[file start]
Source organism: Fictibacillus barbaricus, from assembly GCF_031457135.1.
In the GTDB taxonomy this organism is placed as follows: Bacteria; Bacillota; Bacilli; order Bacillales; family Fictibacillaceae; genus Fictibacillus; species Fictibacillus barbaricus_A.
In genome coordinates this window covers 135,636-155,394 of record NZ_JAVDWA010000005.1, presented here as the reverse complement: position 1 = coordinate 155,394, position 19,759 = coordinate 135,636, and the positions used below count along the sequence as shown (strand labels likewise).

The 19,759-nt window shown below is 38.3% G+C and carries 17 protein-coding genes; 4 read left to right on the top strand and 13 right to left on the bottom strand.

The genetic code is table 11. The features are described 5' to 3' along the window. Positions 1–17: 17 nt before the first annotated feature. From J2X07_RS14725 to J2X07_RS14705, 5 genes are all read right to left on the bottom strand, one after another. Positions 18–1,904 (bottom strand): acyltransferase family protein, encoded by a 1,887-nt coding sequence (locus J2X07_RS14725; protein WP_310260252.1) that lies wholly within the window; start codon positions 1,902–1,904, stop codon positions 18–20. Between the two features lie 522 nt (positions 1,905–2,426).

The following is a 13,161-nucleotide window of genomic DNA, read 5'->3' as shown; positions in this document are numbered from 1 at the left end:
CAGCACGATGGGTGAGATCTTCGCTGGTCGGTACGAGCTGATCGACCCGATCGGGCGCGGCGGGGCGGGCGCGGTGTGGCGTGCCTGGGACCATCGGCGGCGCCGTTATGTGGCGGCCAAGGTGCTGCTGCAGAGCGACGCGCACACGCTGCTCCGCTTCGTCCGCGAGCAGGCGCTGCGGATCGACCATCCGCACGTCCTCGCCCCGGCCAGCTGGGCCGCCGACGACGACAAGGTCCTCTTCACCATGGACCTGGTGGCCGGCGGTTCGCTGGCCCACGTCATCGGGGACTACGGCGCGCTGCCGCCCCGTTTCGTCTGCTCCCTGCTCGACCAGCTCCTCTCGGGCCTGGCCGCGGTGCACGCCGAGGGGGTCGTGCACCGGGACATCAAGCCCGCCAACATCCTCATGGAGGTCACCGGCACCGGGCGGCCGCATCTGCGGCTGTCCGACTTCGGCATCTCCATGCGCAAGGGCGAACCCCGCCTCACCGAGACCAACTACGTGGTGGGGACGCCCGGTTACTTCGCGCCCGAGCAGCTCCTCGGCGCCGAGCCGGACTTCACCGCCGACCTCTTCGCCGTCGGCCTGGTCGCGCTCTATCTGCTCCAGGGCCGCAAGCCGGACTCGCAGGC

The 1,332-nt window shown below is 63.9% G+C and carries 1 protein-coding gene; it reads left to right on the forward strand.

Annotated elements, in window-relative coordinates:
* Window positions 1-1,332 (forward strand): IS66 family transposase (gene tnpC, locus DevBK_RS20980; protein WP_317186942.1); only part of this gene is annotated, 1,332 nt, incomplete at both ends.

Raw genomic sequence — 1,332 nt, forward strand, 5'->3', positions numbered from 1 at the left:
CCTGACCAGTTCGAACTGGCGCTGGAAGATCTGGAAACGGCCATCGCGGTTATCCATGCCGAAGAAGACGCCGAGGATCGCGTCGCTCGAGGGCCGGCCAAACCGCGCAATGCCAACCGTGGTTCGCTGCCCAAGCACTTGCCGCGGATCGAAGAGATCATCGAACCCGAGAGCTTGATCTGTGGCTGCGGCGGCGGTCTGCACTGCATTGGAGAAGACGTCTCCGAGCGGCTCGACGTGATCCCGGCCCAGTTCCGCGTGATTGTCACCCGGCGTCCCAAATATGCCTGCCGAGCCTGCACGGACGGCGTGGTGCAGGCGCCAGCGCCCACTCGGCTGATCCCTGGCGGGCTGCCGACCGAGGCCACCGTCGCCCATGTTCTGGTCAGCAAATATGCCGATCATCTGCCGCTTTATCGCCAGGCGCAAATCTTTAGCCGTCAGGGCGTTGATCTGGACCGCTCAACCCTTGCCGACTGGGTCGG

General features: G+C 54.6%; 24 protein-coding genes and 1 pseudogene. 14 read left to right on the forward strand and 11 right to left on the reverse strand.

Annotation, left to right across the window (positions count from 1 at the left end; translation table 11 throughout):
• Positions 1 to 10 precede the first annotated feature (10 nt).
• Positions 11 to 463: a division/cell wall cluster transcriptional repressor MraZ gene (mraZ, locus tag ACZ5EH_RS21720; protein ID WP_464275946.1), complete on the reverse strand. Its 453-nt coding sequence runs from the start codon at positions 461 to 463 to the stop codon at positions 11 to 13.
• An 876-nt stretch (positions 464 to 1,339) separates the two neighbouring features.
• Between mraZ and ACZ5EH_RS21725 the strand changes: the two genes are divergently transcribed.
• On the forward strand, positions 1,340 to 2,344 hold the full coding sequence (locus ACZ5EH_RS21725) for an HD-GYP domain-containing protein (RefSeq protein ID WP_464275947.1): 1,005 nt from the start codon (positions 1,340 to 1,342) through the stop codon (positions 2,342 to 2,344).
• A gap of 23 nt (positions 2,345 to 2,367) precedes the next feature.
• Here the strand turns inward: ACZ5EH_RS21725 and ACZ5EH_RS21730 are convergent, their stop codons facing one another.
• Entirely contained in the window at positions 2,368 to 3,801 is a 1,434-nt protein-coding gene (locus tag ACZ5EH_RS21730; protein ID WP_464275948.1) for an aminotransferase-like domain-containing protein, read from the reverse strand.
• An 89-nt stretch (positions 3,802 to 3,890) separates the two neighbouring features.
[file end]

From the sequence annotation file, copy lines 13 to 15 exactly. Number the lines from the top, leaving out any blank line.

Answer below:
General features: G+C 54.6%; 24 protein-coding genes and 1 pseudogene. 14 read left to right on the forward strand and 11 right to left on the reverse strand.

Annotation, left to right across the window (positions count from 1 at the left end; translation table 11 throughout):
• Positions 1 to 10 precede the first annotated feature (10 nt).